Ghana is 57 today. Wow. The gravity of that statement really just struck me. Fifty-seven years old as a sovereign nation…
I wonder if Kwame Nkrumah, Ebo Taylor and my sainted grandmother imagined on that glorious Independence Eve that Ghana would look as she does today fifty-seven years on. Most likely not. I shall never forget my grandmother sitting in her courtyard on a stool, spitting and muttering that Ghanaian life was “much better under colonial rule.”
“You could go to town and get a job just like that!”
Then she finished feeling her cassava and set about pounding her fufu.
Today, African twitter will filled with messages about Ghana’s independence. Most of them will be negative. We will gripe about waste, water shortage, dumsor-dumsor (power outages) and the disobedient cedi that refuses to rise. Other’s still will throw an obligatory ‘Happy Independence Day’ on the status line of their Facebook wall and continue with the day. Between the griping and the compulsory well wishes, would it be possible to spend some time thinking about what our independence means to us?
Sure, Ghana is a mess, but it’s a beautiful mess. It’s OUR mess: Ours to own and ours to clean up. Being independent means that we do not have to look to outside forces to save us from ourselves. The Big 6 and the thousands of unnamed and unsung heroes and heroines in the fight for freedom from colonial rule did their part individually to prove that we are a nation that can conduct its own affairs. We are a sovereign nation. We owe our allegiances to God, our country, each other and no one else!
Would we really trade our freedom for running water and constant electricity? It’s easy for me to ask that question from where I sit in comfort in the Diaspora, isn’t it? To be honest, I don’t struggle with half of the ailments that afflict the ordinary Ghanaian. The currency I deal with is stable. My kids eat 3 meals a day with snacks in between. The roads I drive on are safe and well maintained. Still, I don’t think any of these physical comforts would ever comfort me in the event that I found myself subject to foreign rule. The knowledge that I am allowed to enjoy certain liberties but still be considered a less than free is unfathomable.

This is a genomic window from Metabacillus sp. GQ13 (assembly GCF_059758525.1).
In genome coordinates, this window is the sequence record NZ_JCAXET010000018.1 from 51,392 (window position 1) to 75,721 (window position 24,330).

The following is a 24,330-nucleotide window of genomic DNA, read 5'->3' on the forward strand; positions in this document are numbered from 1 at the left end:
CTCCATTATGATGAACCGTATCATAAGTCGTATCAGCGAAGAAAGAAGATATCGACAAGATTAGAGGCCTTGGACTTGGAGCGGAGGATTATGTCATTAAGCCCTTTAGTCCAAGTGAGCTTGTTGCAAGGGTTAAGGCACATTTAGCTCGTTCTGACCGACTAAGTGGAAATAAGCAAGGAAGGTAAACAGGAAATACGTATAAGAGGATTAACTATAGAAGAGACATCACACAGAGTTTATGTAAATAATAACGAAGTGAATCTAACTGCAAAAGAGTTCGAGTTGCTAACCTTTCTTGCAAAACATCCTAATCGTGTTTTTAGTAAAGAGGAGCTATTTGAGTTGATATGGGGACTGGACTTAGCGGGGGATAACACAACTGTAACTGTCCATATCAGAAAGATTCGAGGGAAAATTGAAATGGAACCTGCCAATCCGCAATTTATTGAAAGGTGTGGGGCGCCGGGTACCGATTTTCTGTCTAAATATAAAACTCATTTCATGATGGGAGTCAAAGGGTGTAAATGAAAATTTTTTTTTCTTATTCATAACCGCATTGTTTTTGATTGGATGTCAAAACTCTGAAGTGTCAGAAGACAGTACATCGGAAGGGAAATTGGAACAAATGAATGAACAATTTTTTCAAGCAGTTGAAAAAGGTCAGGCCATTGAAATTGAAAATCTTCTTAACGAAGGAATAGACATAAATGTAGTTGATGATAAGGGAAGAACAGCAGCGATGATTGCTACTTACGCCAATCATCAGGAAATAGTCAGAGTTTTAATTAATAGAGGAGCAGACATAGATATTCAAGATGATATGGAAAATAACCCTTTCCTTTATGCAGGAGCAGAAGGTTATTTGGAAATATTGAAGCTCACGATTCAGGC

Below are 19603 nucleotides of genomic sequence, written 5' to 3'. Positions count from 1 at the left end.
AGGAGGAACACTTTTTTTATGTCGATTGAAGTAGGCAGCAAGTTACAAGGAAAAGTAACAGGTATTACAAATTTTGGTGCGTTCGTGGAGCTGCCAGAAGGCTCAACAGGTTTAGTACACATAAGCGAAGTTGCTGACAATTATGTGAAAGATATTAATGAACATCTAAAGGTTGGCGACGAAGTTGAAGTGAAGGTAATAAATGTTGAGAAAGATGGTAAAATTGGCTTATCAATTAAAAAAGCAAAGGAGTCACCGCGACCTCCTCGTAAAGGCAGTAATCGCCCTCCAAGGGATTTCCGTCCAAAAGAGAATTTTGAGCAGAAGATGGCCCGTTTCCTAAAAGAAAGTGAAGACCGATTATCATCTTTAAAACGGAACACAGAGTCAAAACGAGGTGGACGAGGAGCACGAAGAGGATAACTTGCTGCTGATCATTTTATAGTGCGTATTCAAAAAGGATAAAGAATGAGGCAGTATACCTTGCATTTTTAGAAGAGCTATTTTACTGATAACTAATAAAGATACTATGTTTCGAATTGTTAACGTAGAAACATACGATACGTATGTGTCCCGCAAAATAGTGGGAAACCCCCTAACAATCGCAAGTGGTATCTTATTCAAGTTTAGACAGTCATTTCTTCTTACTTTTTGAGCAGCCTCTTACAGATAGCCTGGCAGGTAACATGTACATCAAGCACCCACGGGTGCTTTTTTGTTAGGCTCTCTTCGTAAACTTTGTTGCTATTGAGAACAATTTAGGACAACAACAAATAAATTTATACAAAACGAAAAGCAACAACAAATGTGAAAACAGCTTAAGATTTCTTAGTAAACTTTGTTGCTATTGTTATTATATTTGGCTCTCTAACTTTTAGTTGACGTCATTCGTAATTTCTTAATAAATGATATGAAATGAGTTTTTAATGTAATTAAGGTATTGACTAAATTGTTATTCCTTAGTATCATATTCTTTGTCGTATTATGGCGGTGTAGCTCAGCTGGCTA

We have an incredible opportunity to begin to learn some form of patriotism and pride for our country. My generation was never taught civics, patriotism or any sort of history about Ghana unless it was in relation to someone else’s. Thankfully, these attitudes and trends have changed recently. We are seeing more and more young entrepreneurs turn their focus on Ghana’s problems and try to figure out creative ways to solve them. The generation that were the immediate beneficiaries of our Independence Dream turned reality are partnering with us too. You see these partnerships in several facets, including the arts, science and business. Ambolley, the Simigwahene of 1960’s fame (and beyond) has recently done collaborations with Sway and several other current hip-life artists; Dr. Yaba Blay consistently and doggedly engages young female writers, guiding them on how to hone their thoughts and their craft; and Patrick Awuah built and implemented a university and new way for the young Ghanaian to think about and engage their society. This is what independence is! That we are free to think, believe and choose how to live our best lives under our own terms. Ghana is FREE forever!
(Unless you’re a criminal.)
Perhaps we might spend this day being grateful for the gift and opportunity we have been given. It has not escaped any of us that our government is a failed one. We can wait for them to get on board with innovative ideas, or do what every other individual in any progressive independent society has done to date: band together and fix our problems ourselves. And when election time comes, vote on ideas; not on party and tribal lines. This is what a responsible citizen of a free nation does. We have the resources, and Heaven knows we have the education. Let’s spend this 57th year continuing the good work that has been executed, and destroy practices that have failed us thus far.
Long live Ghana!
What does independence mean for you? Does it mean greater dependency on the government? Do private citizens have a duty to their nation, or only to their families and themselves? How does the concept of independence play out where YOU live? Discuss!